On September 26, 2013 the BC Court of Appeal rendered its decision in Louis v British Columbia (Minister of Energy, Mines and Petroleum Resources), 2013 BCCA 412. The decision is important because it addresses a number of common challenges and questions that arise in the consultation process (and for which aboriginal groups, governments and third parties often have differing views). More specifically, in this case, the BC Court of Appeal makes clear that:

  • The Crown's obligation to consult aboriginal groups in relation to a particular decision must not be used as a means to essentially revisit authorizations previously issued in respect of the same operation. Rather, the duty to consult in such context must focus on new or "novel" impacts of such further authorizations on asserted aboriginal rights and title.
  • Where a First Nation refuses to meaningfully participate in a consultation process, that will not prevent a court from finding that the Crown's duty has been met. This is true even where the First Nation declined to fully participate because it and the Crown held differing views on the consultation required.
  • The fact that a company relies on partial approvals without full and final approvals in place does not diminish the legitimacy of the subsequent decision making and related consultation.
  • There is no requirement for the Crown to engage in high-level or strategic decision making (where that is not otherwise being undertaken) in order to satisfy the duty to consult.
  • There is no requirement that a consultation process provide accommodation for past infringements.
  • Negotiation of Economic and Community Development Agreements (which typically include economic benefits) are separate from and do not assist the Crown in fulfilling the duty to consult and accommodate.

discussion

The case arose as a result of the proposed expansion of the Endako mine operations, which entailed a number of separate regulatory approvals to proceed rather than one overall approval. These regulatory approvals related to timber removal, use of water from nearby François Lake and several separate amendments to the original mine permit.

The Stellat'en First Nation took the position that it should be consulted about the overall expansion of the Endako mine – and whether that expansion should occur – as opposed to the various regulatory approvals. The Stellat'en First Nation also suggested that although consultation hadn't occurred in respect of the existing Endako operations, which date back to the 1960s, the expansion permit applications created the opportunity for such consultation and potential accommodation. Throughout the consultation that did occur, the Stellat'en First Nation suggested that the process was unreasonable, characterizing it as "piecemeal", and they did not fully participate in consultation opportunities.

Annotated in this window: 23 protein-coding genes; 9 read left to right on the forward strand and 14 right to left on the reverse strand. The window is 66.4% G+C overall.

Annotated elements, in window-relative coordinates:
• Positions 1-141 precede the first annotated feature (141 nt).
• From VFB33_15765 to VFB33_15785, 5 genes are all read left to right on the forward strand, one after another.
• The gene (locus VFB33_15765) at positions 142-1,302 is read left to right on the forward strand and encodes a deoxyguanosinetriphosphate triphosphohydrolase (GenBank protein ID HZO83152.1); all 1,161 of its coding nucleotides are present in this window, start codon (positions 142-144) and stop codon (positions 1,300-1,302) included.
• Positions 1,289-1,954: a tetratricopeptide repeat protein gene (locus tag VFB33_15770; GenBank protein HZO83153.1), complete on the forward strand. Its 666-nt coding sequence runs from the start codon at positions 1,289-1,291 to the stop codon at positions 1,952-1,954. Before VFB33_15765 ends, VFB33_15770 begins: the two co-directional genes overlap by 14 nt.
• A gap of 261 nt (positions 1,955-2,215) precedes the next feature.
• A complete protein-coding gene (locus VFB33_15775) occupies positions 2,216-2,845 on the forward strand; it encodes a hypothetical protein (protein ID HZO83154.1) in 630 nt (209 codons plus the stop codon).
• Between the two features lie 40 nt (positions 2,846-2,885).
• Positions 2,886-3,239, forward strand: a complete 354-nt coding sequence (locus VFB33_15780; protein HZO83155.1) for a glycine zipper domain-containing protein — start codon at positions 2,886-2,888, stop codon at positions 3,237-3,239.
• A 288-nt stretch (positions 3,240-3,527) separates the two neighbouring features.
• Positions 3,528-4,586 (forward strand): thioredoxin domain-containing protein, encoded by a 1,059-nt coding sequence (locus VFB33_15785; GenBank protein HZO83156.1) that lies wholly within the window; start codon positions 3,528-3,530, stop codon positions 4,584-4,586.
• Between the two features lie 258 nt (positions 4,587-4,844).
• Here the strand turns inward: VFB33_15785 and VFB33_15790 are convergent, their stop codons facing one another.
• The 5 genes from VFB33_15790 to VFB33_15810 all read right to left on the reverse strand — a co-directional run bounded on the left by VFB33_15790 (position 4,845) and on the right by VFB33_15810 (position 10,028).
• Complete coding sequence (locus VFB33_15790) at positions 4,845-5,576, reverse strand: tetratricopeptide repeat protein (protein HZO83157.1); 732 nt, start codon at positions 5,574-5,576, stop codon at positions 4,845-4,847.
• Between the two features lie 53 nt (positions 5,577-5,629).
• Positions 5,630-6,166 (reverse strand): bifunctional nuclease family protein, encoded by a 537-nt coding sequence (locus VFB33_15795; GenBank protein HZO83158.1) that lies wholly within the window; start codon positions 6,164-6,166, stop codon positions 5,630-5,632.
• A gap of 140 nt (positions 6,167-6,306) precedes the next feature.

In dismissing the Stellat'en First Nation's judicial review application, the BC Supreme Court had rejected their argument that the mine expansion and extension of the mine's life had novel impacts, finding that the length of the mine's life was entirely determined by the mine proponent (subject to meeting legislative requirements) – not provincial decision makers – because the existing mine permit did not expire.

Writing for the Court of Appeal, Justice Groberman agreed with the Crown and the Supreme Court's analysis that the mine expansion, resulting in the extension of the mine's life, did not result in novel adverse impacts on aboriginal rights and title. The Endako mine proponent owned land and mineral rights in the area where the expansion would occur. Justice Groberman noted in obiter that this was not a case where the Crown was divesting itself of property that could be subject to a finding of aboriginal title – a similar theme arose in the decision Ross River Dena Council v Government of Yukon, 2012 YKCA 14, also written by Groberman J.

The Court also rejected the Stellat'en First Nation's argument that the Crown had inappropriately determined that only minimal consultation was appropriate, finding that the consultation process was a "failure" because the Stellat'en First Nation refused to participate in the process. In this regard, Justice Groberman stated the following:

[92] As I have already indicated, the consultation process in this case was a failure. This was not because of an absence of effort on the part of the MEMPR, but rather a result of the parties' disparate views as to the nature of the required consultation. Because it misconstrued the nature of the consultation required, the Stellat'en refused to participate in the process. In those circumstances, it seems to me that the consultation undertaken by the MEMPR was as deep as it could be.

The Stellat'en First Nation also argued that consultation was required on the Crown's part at a high, strategic level as to whether the mine expansion should proceed. Justice Groberman, citing a lack of support for such an argument in the relevant case law, found that no such high-level decision was to be made by the Crown in this situation. Further, for each regulatory approval, the Crown made appropriate consultation efforts.

Finally, Justice Groberman commented on the relationship between consultation duties and Economic and Community Development Agreements (which typically include economic benefits) and noted that while such discussions can occur simultaneously, the latter do not assist the Crown in fulfilling the duty to consult and accommodate.